A nationwide law enforcement crackdown has charged 91 people with participating in Medicare fraud schemes involving $295 million in false billing.
Among those charged in the coordinated series of arrests was a doctor in Detroit who allegedly billed Medicare for services provided to dead people and claimed that he performed psychotherapy treatments more than 24 hours a day.
Other doctors, nurses and health-care company owners were charged in various schemes to get paid for services that were medically unnecessary or never provided, officials said.
From Brooklyn to Miami to Los Angeles, the defendants allegedly treated the Medicare program like a personal piggy bank, Lanny Breuer, assistant attorney general for the Justice Department's criminal division, said at a news conference in Washington.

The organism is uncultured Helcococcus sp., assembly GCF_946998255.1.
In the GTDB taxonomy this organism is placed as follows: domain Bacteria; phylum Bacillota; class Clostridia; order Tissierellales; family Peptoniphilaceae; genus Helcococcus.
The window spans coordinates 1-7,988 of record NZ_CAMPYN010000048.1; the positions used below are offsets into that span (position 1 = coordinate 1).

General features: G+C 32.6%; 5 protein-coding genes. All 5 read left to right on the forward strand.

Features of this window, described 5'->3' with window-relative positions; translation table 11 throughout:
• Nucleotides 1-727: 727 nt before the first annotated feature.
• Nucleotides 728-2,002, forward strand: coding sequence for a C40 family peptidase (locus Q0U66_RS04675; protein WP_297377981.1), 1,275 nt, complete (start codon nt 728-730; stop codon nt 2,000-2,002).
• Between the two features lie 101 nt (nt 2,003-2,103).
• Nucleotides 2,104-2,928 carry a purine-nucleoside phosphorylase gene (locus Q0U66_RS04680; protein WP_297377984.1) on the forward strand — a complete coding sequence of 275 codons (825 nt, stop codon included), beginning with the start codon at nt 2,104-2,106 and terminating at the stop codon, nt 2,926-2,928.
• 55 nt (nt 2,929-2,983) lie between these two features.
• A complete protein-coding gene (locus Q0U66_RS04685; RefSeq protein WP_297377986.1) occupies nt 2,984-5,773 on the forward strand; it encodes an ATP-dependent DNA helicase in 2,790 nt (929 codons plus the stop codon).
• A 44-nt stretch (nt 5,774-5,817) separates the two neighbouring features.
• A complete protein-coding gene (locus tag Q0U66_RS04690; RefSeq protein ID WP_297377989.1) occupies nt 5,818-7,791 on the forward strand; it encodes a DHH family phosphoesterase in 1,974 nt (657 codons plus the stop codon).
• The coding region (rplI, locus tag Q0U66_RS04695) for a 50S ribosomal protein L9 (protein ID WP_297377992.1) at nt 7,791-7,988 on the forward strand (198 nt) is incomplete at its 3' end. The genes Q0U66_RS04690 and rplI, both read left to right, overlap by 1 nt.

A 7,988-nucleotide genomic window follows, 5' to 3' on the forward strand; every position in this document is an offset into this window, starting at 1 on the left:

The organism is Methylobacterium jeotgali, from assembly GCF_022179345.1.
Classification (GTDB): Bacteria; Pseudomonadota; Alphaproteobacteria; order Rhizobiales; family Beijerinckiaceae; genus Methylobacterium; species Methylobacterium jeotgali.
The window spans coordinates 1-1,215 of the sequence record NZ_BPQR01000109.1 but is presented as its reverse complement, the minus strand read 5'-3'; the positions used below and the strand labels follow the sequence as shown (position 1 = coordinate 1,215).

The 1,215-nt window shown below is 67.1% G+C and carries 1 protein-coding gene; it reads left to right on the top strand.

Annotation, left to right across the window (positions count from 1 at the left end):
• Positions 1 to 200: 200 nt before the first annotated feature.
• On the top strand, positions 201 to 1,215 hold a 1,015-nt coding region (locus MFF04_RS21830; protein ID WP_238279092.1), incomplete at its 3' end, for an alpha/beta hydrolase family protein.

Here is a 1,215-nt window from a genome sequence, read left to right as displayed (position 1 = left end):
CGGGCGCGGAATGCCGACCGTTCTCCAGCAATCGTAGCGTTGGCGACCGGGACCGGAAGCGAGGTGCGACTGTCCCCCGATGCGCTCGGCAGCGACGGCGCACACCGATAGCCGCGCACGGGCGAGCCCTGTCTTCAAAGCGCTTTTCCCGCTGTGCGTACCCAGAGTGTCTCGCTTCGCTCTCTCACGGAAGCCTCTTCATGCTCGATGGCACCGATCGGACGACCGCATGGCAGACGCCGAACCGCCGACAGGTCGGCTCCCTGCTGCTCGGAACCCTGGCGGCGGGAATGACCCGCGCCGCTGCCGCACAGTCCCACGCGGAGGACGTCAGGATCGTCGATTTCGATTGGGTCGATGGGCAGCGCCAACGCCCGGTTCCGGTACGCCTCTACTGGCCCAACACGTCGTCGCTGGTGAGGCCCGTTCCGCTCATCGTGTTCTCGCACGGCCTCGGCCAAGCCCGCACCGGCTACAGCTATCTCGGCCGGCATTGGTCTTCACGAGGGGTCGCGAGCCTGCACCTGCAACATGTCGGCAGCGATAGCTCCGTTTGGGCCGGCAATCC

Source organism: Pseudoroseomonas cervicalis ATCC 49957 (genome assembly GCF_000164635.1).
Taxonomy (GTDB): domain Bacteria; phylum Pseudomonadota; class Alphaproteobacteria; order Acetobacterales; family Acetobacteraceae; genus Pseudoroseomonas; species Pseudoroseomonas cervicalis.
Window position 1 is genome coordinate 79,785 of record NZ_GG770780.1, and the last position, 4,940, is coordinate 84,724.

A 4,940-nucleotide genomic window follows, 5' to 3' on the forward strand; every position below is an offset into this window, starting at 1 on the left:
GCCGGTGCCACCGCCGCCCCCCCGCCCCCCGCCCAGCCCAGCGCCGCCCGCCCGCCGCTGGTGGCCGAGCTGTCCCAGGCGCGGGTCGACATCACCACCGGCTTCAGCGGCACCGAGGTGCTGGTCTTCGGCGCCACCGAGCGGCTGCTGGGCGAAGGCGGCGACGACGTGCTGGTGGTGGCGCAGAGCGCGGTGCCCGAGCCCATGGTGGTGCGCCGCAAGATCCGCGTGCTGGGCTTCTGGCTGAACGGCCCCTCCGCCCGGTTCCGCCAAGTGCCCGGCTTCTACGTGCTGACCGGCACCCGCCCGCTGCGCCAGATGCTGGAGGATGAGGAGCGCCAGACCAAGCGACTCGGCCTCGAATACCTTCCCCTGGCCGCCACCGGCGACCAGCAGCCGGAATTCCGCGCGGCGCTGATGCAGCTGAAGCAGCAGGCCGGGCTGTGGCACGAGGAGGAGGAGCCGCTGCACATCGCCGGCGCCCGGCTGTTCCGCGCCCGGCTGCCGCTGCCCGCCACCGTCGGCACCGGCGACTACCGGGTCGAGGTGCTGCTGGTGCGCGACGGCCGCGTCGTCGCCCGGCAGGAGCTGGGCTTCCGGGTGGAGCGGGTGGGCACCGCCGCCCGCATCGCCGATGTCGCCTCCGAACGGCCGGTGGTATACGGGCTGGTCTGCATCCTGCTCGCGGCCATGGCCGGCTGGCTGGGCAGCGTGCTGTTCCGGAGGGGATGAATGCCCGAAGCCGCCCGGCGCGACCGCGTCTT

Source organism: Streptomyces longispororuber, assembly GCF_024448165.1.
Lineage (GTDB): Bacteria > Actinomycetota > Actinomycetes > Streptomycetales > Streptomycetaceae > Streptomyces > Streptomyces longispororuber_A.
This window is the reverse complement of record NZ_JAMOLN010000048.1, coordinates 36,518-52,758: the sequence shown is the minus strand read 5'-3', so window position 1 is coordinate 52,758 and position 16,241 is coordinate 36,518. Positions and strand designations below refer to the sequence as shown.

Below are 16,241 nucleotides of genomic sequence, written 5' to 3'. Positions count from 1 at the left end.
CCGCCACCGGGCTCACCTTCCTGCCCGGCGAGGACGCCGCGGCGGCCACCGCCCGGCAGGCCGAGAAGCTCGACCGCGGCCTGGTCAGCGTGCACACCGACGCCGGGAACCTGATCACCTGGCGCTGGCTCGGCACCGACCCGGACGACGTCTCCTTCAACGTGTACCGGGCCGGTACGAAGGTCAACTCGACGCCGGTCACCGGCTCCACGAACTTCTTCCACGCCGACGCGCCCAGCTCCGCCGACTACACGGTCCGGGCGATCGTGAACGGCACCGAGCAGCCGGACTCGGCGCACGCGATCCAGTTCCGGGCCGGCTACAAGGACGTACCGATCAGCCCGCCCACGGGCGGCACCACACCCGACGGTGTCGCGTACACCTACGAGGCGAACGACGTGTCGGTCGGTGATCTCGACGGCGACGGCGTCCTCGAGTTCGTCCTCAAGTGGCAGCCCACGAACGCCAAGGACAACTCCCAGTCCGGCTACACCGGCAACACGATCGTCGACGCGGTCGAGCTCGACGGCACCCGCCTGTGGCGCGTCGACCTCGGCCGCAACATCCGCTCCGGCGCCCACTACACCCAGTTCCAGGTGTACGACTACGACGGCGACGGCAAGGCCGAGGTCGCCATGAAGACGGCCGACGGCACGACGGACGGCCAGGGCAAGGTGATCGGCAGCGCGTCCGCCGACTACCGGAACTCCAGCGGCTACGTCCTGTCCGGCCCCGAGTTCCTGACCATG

Over half the defendants of the total in phony claims came from South Florida, still leading the nation in Medicare fraud.
In Houston, two people were charged with fraud schemes involving $62 million in false claims for home health care and medical equipment.
In Baton Rouge, La., a doctor, nurse and five other co-conspirators were charged with billing Medicare more than $19 million for skilled nursing and other home health services that were not necessary or never provided.
The arrests, announced by Attorney General Eric Holder and Health and Human Services Secretary Kathleen Sebelius, marked the latest step in a campaign against fraud that the administration calls a key part of its health care reform agenda.
The healthcare overhaul law, President Obama's signature domestic initiative, remains an issue in the presidential campaign, but few have questioned the need to crack down on fraud.